by the dB’s Bar/None Records

The term “Power Pop” was coined by Pete Townshend as a way
to describe the style of music The Who played in the mid 60’s. Other purveyors
included the Small Faces, the Kinks and the Beach Boys. But the
sound originated with the Beatles.
Power Pop is characterized by strong melodies, crisp vocal harmonies,
economic arrangements, and crunchy guitar riffs. In the 70’s, the Power Pop
torch was carried by the Raspberries, Big Star, Todd Rundgren, and Cheap Trick.
But the genre reached it’s peak with the Knack’s 1979 smash hit “My Sharona.”
The next wave of Power Pop included the Plimsouls, 20/20,
Paul Collins Beat and the dB’s.
The dB’s formed in 1978 in Winston-Salem, North Carolina and was
co-piloted by Chris Stamey and Peter Holsapple, both on guitar and vocals.
The original line-up included Will Rigby on drums and Gene Holder on bass.
After relocating to New York City, the dB’s recorded two instant
classics: “Stands For Decibels” and “Repercussion.” Despite the critical
acclaim, commercial success eluded the quartet and the dB’s quietly broke up.
But those two albums ended up influencing everyone from R.E.M. and
Matthew Sweet, to Smithereens and the Fountains Of Wayne.
Happily, Power Pop fanatics can rejoice because the dB’s have
reunited and released the excellent “Falling Off The Sky.”
The album kicks into gear with the one-two punch of
“That Time Is Gone” and “Before We Were Born.” On the former, crunchy
guitars, swirling Voxx organ and a tick-tock rhythm lay a foundation for Holsapple’s
deadpan vocals. Ironically, the lyrics caution the listener about the pitfalls
of pining for the past. But the melody screams 1973!
Descending power chords anchor “Before We Were Born.”
“Are You ready for the news, it’s hidden in the words I sing/the chords I ring.”
As Stamey’s lyrics assay the powerful feelings of déjà vu, a muscular backbeat
and Wurlitzer piano flourishes and colors the tilt-a-whirl instrumentation.
Although Holsapple and Stamey are the dB’s primary songwriters,
Will Rigby contributes the stand-out, “Write Back.” A withering critique of
internet love affairs, euphoria, betrayal and comeuppance all play out through
e-mail. Underneath, Rigby’s veiled contempt, soaring organ and pounding drums
collide with stringent guitar riffs.
Most of “Falling Off The Sky” stays within the rigid structure of
Power Pop. But a couple songs expand the instrumental boundries: Holsapple’s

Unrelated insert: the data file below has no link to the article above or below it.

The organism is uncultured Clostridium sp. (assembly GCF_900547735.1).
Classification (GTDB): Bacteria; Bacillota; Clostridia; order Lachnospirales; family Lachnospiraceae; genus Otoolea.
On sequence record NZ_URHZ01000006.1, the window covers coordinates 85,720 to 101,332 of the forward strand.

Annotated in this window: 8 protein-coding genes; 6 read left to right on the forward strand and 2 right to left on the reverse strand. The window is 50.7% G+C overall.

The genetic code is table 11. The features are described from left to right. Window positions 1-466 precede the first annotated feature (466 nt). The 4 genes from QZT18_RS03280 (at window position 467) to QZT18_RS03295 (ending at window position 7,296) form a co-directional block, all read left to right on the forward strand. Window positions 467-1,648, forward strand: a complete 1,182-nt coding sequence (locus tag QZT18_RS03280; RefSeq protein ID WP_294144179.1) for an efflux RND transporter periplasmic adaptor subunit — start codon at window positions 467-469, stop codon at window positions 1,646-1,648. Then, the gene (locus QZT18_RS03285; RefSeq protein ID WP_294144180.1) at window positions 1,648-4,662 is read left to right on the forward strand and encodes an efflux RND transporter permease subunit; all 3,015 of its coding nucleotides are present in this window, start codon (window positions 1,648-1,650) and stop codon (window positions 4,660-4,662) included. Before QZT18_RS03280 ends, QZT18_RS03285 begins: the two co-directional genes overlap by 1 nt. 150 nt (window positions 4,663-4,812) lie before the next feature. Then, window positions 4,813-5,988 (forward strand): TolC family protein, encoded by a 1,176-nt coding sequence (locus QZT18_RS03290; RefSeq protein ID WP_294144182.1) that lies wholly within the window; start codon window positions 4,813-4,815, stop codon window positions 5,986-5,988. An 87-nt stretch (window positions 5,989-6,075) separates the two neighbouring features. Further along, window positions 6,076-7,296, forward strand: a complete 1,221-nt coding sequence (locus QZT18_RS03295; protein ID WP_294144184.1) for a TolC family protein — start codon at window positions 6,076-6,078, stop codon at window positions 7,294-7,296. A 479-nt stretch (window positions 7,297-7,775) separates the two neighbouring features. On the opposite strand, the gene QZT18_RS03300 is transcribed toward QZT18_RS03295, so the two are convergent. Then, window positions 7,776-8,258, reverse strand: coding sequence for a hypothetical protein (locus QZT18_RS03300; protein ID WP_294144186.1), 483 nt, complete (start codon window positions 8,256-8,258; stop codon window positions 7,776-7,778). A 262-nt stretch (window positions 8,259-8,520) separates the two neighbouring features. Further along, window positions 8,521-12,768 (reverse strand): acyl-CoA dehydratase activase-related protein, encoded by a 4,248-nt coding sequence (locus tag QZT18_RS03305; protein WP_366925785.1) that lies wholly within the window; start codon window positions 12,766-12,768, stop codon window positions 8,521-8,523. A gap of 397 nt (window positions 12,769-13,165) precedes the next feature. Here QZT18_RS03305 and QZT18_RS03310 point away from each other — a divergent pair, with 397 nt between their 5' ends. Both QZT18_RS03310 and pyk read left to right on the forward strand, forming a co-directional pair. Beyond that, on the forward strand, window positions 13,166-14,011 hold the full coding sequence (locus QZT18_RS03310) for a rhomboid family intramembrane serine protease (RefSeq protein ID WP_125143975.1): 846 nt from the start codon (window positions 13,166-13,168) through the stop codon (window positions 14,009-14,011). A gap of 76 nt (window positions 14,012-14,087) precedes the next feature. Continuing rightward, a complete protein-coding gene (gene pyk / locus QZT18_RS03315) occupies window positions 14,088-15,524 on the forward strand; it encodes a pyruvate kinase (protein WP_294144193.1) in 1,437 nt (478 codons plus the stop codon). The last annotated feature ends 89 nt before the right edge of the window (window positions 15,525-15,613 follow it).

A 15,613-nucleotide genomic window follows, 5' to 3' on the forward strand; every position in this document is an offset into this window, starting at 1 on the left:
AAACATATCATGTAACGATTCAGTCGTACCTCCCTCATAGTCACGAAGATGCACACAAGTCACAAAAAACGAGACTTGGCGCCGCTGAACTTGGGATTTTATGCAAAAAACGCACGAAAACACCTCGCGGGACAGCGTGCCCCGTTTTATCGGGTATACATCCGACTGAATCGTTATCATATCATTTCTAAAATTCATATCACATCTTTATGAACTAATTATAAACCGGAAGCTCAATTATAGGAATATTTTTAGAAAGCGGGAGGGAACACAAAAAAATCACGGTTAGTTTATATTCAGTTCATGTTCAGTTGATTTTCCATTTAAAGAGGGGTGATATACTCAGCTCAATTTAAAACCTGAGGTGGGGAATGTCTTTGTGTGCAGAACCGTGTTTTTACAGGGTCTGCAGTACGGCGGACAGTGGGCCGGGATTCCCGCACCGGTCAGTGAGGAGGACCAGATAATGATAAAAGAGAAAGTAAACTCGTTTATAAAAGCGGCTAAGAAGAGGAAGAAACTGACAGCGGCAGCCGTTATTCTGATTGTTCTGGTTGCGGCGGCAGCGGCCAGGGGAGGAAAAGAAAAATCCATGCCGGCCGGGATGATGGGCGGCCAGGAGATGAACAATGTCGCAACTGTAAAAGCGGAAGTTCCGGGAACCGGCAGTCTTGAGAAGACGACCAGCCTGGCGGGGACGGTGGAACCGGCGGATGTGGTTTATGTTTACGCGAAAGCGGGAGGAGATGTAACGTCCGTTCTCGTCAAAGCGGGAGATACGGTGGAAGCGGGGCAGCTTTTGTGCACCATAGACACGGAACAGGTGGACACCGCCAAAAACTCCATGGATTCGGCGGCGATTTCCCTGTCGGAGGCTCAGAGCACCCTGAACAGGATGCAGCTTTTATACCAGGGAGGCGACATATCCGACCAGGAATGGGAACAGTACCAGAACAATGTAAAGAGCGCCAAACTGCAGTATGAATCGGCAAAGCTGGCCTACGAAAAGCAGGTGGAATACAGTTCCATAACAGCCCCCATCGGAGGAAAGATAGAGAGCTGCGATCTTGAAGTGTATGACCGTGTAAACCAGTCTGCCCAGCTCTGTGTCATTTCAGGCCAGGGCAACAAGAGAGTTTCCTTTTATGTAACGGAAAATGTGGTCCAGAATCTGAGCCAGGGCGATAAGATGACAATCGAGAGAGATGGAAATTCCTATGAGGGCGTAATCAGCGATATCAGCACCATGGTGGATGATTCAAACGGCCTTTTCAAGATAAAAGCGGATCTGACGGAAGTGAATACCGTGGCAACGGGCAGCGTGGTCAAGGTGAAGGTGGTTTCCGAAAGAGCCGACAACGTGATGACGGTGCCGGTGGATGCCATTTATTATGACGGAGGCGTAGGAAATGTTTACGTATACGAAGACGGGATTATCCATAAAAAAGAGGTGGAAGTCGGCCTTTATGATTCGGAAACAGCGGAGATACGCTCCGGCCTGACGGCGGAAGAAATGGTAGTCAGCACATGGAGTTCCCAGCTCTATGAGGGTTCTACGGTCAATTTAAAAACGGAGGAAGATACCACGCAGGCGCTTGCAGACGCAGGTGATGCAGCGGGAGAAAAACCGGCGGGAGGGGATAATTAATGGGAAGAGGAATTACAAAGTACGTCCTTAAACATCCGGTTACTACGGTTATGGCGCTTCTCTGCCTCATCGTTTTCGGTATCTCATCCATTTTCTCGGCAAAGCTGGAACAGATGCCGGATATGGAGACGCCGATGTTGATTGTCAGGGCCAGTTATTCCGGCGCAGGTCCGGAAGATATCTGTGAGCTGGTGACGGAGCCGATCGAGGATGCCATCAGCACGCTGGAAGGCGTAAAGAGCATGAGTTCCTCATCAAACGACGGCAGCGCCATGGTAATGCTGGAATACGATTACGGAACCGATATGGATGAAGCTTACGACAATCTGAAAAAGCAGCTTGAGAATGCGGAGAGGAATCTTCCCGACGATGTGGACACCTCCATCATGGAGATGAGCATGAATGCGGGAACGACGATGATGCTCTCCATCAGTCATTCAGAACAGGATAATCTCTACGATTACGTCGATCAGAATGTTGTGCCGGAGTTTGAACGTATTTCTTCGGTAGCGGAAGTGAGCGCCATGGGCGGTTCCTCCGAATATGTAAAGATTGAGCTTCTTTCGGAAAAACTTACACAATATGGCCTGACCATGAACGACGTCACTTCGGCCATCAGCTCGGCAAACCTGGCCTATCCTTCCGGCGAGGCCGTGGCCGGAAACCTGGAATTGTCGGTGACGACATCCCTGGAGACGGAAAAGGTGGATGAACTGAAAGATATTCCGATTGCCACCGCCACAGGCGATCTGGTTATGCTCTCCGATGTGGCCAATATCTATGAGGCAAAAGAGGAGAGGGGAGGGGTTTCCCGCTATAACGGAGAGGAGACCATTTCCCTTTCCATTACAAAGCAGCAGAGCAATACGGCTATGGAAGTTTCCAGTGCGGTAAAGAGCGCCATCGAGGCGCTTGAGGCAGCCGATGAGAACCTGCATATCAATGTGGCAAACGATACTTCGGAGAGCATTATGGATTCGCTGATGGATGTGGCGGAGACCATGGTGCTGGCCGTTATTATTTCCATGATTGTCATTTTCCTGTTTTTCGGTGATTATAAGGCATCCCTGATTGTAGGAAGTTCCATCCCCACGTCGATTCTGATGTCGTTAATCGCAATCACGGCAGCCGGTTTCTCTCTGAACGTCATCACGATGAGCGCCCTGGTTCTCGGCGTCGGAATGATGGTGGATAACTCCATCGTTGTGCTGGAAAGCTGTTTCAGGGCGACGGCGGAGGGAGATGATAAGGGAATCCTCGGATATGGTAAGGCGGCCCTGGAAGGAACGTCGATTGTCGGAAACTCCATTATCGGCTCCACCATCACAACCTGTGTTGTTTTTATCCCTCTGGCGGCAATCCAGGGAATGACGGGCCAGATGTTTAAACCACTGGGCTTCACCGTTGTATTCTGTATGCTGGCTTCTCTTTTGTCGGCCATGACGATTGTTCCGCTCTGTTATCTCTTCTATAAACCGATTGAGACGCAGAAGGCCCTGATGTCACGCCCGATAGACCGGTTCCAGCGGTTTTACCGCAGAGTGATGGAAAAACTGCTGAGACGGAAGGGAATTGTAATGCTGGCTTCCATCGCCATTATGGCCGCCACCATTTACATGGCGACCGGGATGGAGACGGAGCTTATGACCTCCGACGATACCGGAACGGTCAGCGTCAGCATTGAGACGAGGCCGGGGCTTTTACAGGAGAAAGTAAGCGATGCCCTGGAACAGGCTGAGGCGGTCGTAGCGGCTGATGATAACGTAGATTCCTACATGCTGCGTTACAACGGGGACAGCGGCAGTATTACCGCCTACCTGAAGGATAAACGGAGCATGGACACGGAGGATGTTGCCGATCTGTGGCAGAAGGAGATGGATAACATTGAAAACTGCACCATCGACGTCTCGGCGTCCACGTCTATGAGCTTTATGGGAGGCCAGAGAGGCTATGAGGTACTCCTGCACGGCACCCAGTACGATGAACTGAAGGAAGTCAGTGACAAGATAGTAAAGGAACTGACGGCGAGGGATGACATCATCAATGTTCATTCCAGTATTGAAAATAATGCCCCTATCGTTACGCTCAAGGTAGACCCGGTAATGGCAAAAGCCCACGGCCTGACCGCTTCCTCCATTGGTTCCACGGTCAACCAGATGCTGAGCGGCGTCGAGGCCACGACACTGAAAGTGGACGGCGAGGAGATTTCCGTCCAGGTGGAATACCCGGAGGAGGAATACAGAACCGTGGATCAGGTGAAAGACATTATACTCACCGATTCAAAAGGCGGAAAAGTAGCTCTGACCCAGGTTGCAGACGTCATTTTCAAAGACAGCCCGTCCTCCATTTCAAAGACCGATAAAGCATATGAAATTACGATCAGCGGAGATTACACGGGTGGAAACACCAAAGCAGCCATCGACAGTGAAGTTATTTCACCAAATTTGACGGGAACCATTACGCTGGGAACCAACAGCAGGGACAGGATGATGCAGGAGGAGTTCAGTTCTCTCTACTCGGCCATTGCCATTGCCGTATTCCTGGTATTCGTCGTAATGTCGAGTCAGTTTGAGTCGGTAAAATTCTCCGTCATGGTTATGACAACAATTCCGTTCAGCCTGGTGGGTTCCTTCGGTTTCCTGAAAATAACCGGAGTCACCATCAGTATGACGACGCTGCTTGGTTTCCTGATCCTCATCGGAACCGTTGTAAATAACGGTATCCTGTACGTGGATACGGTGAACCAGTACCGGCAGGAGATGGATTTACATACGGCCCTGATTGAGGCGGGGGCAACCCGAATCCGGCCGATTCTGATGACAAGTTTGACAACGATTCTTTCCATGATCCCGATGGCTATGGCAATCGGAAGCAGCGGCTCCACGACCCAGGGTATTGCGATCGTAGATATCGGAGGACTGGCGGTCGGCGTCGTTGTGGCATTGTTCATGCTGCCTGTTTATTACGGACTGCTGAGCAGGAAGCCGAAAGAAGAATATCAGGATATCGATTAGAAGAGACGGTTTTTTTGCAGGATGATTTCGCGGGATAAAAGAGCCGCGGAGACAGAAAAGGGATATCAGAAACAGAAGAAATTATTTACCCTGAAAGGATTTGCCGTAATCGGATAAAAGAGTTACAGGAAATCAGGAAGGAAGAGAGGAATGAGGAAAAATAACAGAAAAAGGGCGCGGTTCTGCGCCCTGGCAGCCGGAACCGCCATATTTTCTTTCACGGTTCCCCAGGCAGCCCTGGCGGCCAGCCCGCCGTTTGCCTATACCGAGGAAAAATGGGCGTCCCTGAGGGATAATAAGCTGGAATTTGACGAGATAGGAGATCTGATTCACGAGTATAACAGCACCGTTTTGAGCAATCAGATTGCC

“Wonder Of Love” improbably mixes a horn section with snaking guitar lines.
The lyrics are a smarty-pants ode to the simplicity of love… “It isn’t metallurgy, it
isn’t rocket surgery/ It isn’t as hard as you make it sound.”
The horn section pivots from Mariachi to Stax-Volt in 60 second s flat!
Stamey’s “Collide-oOo-Scope,” is an oscillating soundscape that
incorporates Tubular Bells into the proceedings.
“Far Away And Long Ago,” also written by Chris Stamey is a yearning
song about lost love. “Now the days are empty and inverted, Now the nights
are long.” The instrumentation is colored by plaintive violins and a sitar-like
guitar solo. It wouldn’t seem out of places on the Beatles “Rubber Soul” album.
“Send Me Something Real,” returns to the familiar Power pop landscape.
Guitar riffs ricochet like a pinball through rueful lyrics and a ringing chorus.
“World To Cry” is piloted by jingle-jangle 12 –string guitar flourishes
that recalls the Byrds at their mid 60’s peak.
The highlight of “Falling…” is Holsapple’s gorgeous , country-tinged
“I Didn’t Mean To Say That.” The lyrics tentatively examine a relationship that
has reached a plateau. With stutter drums and bass as the foundation , plangent
guitar lines cloak the words of regret.
Other great songs include the droning and assertive “The Adventures Of
Albatross And Doggerel” and “She Won’t Drive In The Rain Anymore.” The latter
blends a martial rhythm track with percolating guitars and literary lyrics.
“Falling Off The Sky” closes with a title track of sorts:
“Remember (Falling Off The Sky),” weds wistful words, an accelerating backbeat
and blistering guitar riffs. The melody starts slow but picks up speed barreling
towards a satisfying conclusion.
More than 30 years since they broke up, the dB’s have made
their triumphant return. “Falling Off The Sky” is an unmitigated success, both
timely and timeless.


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